Spiritual seekers have been told, over and over, that everything they want is inside of them. They’ve been browbeaten by the same explanations: “You see, that new relationship, job or house won’t deliver the happiness or peace you want. The peace and happiness you want is within.”
Of course, it’s true that no external change on its own can deliver permanent peace and happiness, but that doesn’t mean it isn’t spiritually necessary. Nevertheless, many people conclude that if they want to find peace, they should not bother questioning or changing anything about their present situation. They figure they should just try to accept everything as it is. Yet this ignores the possibility that the status quo reflects our fear and resistance to positive change.
For example, a woman came to me for guidance after attending my talk. She said she wanted to experience awakening. I asked her what she thought this awakening would mean. She said it would be an opening to unconditonal love, at all times.
I then asked her to describe her present experience of love in her life. After all, she seemed like a very kind, open and insightful person. I therefore wondered where the sense of love was lacking for her. I knew her answer would tell me a lot.
Within a few minutes, she revealed that for the last few years she has been experiencing a painful lack of love and connection in her marriage, which she attributed to a change in her husband’s attitude and treatment of her. She was then in tears because she had been afraid to admit how deep the pain was; afraid to admit that her marriage might even have to end.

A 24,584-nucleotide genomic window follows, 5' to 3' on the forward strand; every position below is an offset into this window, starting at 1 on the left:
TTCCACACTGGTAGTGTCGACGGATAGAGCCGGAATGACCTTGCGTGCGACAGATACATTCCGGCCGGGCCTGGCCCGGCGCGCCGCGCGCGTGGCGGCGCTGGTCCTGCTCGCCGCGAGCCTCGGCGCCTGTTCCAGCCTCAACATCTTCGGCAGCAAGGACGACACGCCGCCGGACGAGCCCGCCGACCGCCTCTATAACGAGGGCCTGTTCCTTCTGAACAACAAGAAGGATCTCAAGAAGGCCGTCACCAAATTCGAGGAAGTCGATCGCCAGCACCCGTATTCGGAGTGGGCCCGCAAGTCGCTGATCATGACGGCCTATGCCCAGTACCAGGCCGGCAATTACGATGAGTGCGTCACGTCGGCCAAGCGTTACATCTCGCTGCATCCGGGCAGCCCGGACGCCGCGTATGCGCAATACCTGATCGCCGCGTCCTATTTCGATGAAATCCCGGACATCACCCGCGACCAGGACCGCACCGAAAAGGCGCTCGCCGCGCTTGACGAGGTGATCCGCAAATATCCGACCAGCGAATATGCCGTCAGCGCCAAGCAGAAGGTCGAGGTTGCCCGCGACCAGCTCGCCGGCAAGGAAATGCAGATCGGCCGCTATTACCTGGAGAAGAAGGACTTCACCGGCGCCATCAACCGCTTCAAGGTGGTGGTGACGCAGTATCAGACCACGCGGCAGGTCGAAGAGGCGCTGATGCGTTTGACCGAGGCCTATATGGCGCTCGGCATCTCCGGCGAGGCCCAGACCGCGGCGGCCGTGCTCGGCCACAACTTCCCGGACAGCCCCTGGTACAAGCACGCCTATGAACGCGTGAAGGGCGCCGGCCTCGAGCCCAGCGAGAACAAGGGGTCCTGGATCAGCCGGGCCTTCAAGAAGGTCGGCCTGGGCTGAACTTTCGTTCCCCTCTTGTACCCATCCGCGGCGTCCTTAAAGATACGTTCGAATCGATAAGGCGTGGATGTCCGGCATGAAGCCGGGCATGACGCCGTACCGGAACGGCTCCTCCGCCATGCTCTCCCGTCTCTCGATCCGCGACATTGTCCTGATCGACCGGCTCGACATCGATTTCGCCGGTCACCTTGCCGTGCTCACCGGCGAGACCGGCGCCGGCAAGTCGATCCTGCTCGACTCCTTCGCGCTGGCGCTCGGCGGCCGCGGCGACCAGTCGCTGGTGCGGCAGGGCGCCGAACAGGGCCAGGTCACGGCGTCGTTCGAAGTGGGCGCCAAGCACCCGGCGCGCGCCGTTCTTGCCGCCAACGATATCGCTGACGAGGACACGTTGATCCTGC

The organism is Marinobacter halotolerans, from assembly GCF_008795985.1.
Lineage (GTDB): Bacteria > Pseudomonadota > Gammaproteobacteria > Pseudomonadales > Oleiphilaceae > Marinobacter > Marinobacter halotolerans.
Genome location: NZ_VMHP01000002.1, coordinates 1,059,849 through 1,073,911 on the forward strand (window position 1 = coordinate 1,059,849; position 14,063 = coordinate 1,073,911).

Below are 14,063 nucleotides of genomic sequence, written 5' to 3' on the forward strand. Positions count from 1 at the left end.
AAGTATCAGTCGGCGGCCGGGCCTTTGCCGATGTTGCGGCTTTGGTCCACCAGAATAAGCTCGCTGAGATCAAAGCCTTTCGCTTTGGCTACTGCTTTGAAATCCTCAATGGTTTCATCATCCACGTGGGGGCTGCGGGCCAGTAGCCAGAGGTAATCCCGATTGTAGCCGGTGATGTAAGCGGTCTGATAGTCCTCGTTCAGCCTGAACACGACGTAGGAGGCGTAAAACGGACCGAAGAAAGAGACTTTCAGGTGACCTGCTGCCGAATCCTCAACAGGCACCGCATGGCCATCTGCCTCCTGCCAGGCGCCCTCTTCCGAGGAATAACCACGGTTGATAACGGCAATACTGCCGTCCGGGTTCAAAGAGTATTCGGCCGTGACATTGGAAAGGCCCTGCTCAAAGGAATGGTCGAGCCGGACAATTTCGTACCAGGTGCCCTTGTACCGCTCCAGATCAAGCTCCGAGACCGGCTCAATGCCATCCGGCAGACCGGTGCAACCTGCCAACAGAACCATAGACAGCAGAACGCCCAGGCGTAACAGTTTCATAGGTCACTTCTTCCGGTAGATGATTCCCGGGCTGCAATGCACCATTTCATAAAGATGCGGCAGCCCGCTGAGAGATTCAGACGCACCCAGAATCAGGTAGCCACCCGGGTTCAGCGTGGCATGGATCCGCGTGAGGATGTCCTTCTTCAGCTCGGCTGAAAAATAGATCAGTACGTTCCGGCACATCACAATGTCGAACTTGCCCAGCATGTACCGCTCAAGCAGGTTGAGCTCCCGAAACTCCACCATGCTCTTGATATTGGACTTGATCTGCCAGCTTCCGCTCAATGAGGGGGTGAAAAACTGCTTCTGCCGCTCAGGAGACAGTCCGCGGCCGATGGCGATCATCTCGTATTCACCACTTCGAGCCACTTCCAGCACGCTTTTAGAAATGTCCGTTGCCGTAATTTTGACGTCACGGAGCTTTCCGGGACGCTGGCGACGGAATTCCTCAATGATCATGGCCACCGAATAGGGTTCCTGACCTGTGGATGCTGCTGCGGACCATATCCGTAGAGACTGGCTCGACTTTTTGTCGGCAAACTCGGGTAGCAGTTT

After some work together, she found that her relationship improved quickly by her speaking very candidly with her husband and asking for a real change. As soon as she confronted her tendency to be very quiet and indirect about her feelings, she saw her husband change and she felt more love flowing.
In retrospect, she was astonished at how quickly we got to this core issue in her life. She then remarked that she thought she just needed to find all the love in herself without “blaming him.”
This is a common confusion. It’s the idea that if love and peace are already within me, then there is no need to address any external problem in my life. The truth is that quite often, the only thing blocking our awareness of love or happiness is that we keep putting up with less than that in our life situation.
We are actively maintaining situations that reinforce our fears instead of taking direct action to uplift and enlighten our lives.
For example, let’s say someone gets drunk every day, and he thinks, “If happiness is already within me then why should I stop drinking so much? I just need to find it, and then my drinking won’t matter.”
Most people would recognize that as a spiritual bypass based on pure denial. The drinking is precisely what blocks the natural happiness from revealing itself. That’s how all addictions work.
Addiction is mainly a mental issue, which is why there are so many forms of it. When we refuse to address a negative situation in our lives, it’s because we’re addicted to feeling disempowered, depressed and hopeless. We are believing that there’s nothing we can do, or we’re afraid that if we confront the issue, we’ll lose what we have.
And then we try to spiritualize this stance of “doing nothing,” imagining that our fear-based inaction is really a spiritual path.